• Devoin, your question is way too complicated for my retired brain, but I can tell you that the first thing I do after one season of using a solar-powered light system is to ditch the battery and install a Tenergy rechargeable.  You will note on Tenergy's website page that it says "great replacement for cheap chinese batteries in solar systems".

    • January 13, 2020 9:02 PM EST
    • I have already misplaced the battery that came with the light. But that is fine as I was really thinking of ditching it for a full size "AA" tenergry rechargeable 1.2v 2000 mA battery or two. Now this brings up a question. If I wnt to wire two of these together would it be better to run them in series and have 1.2v and 4000 mA or 2.4v and 2000 mA. If I understand this whole thing correctly 1.2v/4000mA would mean dimmer LEDs for a longer period of time whereas 2.4v/200mA would give me brighter light but for a shorter period of time. That's with a given # of LEDs in parallel.


      Also with the little solar cell is that a voltage specific deal meant to charge 1.2v or will it charge 2 batteries at 2.4v? This might be a mute point after experimenting because I am thinking I don't need bright and likely would be better if they were a bit dimmer.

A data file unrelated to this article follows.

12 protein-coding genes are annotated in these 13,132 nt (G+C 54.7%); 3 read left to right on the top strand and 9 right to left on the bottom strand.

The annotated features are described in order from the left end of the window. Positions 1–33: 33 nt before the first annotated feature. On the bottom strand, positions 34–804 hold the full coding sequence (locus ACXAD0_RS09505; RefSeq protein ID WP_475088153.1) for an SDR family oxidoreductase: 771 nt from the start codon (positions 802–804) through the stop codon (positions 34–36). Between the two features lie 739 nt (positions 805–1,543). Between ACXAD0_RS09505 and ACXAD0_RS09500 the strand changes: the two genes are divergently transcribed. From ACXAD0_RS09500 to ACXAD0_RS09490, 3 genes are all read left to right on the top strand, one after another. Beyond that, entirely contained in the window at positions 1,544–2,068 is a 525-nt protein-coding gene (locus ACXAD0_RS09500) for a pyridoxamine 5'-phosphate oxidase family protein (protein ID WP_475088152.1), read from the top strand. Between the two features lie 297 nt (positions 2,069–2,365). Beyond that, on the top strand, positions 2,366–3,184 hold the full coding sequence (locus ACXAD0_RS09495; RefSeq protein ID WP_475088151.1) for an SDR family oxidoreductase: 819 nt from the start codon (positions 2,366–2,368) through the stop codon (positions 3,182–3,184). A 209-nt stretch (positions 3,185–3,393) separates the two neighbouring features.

Now about my only experience with charging multiple batteries hooked together is an electric trolling motor set up for 24v operation. I know that even though they are wired in parallel to give 24v, they can be charged with two 12v chargers hooked to each battery in the usual manor. If this is the same principle can I use one solar cell and wire split the pos and neg leads sending one each to the respective batteries? That is if I choose to increase the voltage. If I choose to run them in series and increase the mAH I assume then that I run the pos lead to the pos side of my series and the neg lead to the neg side of my series.